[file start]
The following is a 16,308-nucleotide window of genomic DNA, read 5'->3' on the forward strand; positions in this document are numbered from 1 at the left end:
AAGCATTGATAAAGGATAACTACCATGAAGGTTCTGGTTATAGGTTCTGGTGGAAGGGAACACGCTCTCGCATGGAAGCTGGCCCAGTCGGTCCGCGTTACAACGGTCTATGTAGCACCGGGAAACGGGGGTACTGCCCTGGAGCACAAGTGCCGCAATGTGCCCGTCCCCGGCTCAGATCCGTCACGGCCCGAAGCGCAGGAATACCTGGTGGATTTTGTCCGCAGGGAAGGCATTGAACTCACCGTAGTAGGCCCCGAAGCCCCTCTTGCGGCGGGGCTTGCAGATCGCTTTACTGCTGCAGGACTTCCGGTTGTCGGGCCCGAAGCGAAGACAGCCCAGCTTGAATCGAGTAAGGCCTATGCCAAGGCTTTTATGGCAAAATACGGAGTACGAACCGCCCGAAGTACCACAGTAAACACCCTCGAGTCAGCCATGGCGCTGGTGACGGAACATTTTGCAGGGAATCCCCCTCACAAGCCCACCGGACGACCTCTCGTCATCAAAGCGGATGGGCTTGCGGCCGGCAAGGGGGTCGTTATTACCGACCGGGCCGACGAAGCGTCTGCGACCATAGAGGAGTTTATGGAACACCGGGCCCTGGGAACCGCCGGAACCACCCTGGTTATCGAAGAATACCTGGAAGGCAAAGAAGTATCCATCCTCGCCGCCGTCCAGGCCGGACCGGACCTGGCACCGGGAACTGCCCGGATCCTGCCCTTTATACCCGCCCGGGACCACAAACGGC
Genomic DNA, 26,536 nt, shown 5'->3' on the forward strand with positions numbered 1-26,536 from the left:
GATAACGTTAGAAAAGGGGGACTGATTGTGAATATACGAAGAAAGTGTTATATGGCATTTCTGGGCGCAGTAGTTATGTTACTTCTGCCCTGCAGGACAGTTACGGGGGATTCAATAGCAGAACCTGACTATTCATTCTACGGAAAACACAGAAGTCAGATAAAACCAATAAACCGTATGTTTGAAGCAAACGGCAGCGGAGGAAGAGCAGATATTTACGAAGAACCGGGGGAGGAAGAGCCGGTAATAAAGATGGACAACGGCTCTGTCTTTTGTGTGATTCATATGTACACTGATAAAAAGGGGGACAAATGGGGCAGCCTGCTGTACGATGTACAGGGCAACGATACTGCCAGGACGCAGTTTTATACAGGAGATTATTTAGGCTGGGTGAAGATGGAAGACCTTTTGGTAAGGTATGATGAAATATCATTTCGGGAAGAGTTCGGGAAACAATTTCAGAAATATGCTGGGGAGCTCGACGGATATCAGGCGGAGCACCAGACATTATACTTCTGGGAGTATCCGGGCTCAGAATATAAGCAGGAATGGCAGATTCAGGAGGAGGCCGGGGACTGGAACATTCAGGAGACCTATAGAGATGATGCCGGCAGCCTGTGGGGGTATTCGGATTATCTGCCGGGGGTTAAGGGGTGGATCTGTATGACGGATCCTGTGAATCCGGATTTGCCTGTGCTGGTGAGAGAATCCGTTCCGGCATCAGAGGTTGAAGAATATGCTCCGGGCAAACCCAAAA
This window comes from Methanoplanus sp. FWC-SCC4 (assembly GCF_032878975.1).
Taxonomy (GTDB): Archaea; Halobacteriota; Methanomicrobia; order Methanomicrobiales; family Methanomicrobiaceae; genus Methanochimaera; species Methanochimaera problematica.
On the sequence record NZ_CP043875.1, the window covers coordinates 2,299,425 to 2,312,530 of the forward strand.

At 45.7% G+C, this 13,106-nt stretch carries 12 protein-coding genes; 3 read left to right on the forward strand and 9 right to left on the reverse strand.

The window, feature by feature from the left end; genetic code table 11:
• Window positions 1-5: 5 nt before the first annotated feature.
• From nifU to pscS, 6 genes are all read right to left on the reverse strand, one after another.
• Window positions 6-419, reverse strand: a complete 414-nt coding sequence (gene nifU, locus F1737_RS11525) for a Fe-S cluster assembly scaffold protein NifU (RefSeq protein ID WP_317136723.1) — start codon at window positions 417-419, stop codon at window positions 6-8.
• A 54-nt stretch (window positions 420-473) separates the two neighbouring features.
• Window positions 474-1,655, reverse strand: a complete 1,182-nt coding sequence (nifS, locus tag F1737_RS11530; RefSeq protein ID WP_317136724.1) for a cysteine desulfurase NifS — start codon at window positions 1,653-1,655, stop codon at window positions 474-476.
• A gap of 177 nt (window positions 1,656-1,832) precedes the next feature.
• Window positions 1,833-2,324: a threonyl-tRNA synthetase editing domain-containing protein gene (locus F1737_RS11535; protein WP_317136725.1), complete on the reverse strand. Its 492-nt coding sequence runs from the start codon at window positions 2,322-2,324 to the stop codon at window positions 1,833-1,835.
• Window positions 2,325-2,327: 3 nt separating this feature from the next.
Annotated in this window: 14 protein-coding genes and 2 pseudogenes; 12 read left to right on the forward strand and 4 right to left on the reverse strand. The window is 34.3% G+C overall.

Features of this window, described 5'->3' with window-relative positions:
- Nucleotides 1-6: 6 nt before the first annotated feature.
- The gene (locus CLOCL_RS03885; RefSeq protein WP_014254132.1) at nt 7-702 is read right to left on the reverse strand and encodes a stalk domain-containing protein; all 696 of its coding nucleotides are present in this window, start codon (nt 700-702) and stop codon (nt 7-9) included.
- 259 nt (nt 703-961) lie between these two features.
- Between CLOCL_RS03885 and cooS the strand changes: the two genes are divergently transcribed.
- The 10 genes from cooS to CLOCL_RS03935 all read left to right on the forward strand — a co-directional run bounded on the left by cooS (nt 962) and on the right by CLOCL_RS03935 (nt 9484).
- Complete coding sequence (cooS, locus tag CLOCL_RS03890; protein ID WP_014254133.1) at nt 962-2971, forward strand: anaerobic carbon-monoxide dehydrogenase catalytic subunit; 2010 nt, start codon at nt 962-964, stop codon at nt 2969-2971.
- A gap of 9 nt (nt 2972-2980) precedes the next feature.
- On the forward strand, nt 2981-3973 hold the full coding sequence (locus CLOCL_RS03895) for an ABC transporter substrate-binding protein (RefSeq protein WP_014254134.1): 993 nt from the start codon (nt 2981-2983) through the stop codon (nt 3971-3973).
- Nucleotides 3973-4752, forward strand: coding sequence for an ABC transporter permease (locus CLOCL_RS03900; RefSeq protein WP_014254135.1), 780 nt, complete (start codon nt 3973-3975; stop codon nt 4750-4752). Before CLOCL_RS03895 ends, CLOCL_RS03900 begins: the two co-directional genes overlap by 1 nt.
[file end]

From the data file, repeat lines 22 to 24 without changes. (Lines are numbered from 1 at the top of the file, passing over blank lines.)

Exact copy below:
- 259 nt (nt 703-961) lie between these two features.
- Between CLOCL_RS03885 and cooS the strand changes: the two genes are divergently transcribed.
- The 10 genes from cooS to CLOCL_RS03935 all read left to right on the forward strand — a co-directional run bounded on the left by cooS (nt 962) and on the right by CLOCL_RS03935 (nt 9484).